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Clarification of the motor rotor position

  1. Jun 26, 2017 #1
    I was referring to the following statement in the document which confused me and also attaching the document for your reference. "First, we need to know the rotor position. The position is typically related to phase A." How the above statement is true. Please help me to understand. I am assuming that Phase A is current here. The statement is on page 1.

    Attached Files:

  2. jcsd
  3. Jun 26, 2017 #2

    jim hardy

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    It's a definition, not a calculation.
    It's just the choice of a reference point. You measure rotor's angular position from some agreed on point .
    Where do you choose to place your zero degrees mark?
    Author chose centerline of phase A for his zero.
    Next couple sentences describe it.
    http://www.ti.com/lit/an/bpra073/bpra073.pdf might be of help.
  4. Jun 26, 2017 #3
    Thank you very much. But this question will clear lot of doubts in my mind. Suppose i take any point as refernce or starting point. Then when i consider park transform the electrical angle will be our assumed refernce point or the actual electrical angle which we get through resolver. Please advise. I am very very confused.
  5. Jun 26, 2017 #4

    jim hardy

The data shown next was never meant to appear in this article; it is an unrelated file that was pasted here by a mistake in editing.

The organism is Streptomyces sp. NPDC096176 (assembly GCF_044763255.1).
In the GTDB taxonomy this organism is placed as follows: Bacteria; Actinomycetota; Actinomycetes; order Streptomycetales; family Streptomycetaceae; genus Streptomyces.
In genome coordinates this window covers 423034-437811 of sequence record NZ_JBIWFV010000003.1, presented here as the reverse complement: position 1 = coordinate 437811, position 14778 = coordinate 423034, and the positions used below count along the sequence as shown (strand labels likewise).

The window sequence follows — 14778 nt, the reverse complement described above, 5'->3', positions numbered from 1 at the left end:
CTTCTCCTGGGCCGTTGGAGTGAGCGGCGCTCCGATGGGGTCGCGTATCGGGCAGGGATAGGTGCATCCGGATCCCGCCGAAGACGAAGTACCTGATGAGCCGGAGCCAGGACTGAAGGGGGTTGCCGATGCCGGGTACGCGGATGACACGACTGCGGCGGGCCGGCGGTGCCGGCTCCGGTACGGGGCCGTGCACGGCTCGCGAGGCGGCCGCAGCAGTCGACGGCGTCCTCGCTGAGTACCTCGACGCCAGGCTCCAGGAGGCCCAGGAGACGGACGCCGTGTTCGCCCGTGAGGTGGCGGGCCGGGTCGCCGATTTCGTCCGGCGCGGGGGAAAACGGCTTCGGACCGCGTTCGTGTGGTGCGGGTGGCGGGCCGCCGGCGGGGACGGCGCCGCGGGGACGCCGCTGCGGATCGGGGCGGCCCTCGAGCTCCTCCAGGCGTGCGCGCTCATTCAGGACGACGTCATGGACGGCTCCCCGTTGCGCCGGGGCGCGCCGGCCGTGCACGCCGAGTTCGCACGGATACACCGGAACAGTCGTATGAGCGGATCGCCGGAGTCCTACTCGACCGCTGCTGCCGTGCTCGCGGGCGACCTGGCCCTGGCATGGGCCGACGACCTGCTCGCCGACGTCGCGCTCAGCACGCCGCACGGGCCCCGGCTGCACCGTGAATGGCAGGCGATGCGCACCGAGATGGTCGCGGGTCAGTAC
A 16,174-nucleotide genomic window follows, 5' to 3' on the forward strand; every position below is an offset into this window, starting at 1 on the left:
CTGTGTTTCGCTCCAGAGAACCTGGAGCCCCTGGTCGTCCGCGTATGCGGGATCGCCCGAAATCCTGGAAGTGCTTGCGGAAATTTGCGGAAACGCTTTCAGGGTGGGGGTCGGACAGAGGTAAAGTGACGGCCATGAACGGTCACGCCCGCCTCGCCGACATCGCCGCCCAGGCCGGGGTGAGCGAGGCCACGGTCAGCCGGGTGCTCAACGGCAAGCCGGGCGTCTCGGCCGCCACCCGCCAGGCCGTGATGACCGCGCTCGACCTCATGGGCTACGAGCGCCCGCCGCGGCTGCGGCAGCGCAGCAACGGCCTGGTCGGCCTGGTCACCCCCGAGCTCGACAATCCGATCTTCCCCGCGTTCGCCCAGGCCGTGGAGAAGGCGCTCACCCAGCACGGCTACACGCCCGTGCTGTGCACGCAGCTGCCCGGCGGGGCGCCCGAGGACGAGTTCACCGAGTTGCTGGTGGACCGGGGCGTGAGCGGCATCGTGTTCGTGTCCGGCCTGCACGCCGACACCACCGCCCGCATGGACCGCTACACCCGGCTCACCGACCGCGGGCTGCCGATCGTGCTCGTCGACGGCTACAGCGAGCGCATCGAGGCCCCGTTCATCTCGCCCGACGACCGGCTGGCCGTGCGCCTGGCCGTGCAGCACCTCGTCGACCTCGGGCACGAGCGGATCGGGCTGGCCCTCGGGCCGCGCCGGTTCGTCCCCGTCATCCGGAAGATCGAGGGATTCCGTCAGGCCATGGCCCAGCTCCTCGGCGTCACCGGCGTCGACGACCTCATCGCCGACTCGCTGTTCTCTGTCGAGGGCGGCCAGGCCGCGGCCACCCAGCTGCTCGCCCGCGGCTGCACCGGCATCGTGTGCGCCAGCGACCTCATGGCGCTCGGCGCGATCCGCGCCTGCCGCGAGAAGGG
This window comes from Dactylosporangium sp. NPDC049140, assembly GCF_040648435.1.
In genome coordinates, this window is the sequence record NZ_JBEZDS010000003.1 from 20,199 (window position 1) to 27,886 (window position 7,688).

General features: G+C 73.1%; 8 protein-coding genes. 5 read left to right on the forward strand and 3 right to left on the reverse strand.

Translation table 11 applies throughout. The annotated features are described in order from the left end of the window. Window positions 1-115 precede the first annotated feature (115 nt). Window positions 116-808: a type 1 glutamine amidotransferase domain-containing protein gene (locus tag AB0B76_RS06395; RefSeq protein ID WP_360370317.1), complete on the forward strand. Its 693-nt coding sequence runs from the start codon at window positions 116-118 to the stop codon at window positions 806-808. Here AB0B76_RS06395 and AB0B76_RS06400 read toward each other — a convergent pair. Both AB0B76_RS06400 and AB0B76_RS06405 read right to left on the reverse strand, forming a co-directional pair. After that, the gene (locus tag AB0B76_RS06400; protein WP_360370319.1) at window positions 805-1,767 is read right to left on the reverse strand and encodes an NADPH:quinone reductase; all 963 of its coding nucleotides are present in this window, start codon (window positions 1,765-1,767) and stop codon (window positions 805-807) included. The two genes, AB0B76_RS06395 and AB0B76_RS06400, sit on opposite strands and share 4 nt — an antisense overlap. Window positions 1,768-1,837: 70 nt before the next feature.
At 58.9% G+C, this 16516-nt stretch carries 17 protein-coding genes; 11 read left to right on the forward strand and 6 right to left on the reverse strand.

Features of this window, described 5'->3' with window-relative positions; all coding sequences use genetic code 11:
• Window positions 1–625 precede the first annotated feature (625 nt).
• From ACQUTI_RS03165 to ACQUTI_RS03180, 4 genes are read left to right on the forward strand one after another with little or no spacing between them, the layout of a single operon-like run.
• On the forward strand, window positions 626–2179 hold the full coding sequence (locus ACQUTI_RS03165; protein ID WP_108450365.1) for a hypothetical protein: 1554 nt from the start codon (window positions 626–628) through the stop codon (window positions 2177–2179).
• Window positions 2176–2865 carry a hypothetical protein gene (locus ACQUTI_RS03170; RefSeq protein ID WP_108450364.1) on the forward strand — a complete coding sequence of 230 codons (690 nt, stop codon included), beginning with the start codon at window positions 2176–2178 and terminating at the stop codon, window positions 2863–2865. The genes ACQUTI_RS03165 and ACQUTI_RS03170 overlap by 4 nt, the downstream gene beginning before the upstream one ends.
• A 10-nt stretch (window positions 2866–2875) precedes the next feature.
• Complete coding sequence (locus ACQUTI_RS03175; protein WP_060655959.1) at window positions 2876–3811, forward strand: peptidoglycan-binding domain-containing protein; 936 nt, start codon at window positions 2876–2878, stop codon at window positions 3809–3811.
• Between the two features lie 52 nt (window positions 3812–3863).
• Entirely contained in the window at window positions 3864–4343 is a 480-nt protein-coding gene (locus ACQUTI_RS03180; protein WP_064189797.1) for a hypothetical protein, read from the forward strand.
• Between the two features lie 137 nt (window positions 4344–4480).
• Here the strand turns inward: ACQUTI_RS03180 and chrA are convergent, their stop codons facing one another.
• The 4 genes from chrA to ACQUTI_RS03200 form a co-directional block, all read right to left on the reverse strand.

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    Any measurement requires two points - the one being measured and the one from where you measure it - your reference point.

    Ever been on a merry-go-round? It has something to teach us.

    Imagine yourself very small and sitting on your motor's rotor as if it were a merry-go-round, holding a magnetic compass.
    The compass will align with the rotating magnetic field made by the three phase currents in the stator. It'll spin at synchronous speed, just as the rotor itself is doing.
    So to you it will appear stationary since you're both spinning.
    If you brought your protractor along you can measure the angular difference between rotor centerline and that rotating field.
    The compass needle shows you where is the rotating field
    and you can see which direction is the rotor pointing because you wisely marked its centerline before climbing aboard..
    Just as on a merry go round you can estimate the angle to another passenger on it even though the world is whirling by behind both of you.

    The Park transform(as i understand it) gives you that angle to the pretty girl who's sitting on the merry-go-round seat perfectly aligned with the stator's rotating magnetic field.
    The sensor is 'aligned' so that it reads zero when both the rotor and the stator's rotating field are aligned with centerline of phase A. That's your reference.

    the angle you get from Park will be that angle you got from the sensor compared to a calculated(or measured) angle of the phase A sinewave.
    Comparison is probably by subtraction, I do not pretend to follow all the algebra in the Park transform .
    If you choose a different zero point all your angles will be offset by that much difference which only complicates your algebra.
    The equations look fearsome but the concept is not so difficult - not at all unlike phasor notation..

    That's the mental trick to grasping the concept. Use your imagination (and all your senses) and build from what is already familiar. I assume they still teach phasor notation - perhaps by another name? Been fifty years ago now for me..

    I hope this helps. Draw a picture in Paint and post it ?

    Sorry to be so wordy. But thought for me progresses in tiny steps. I try to maintain one step per line of text.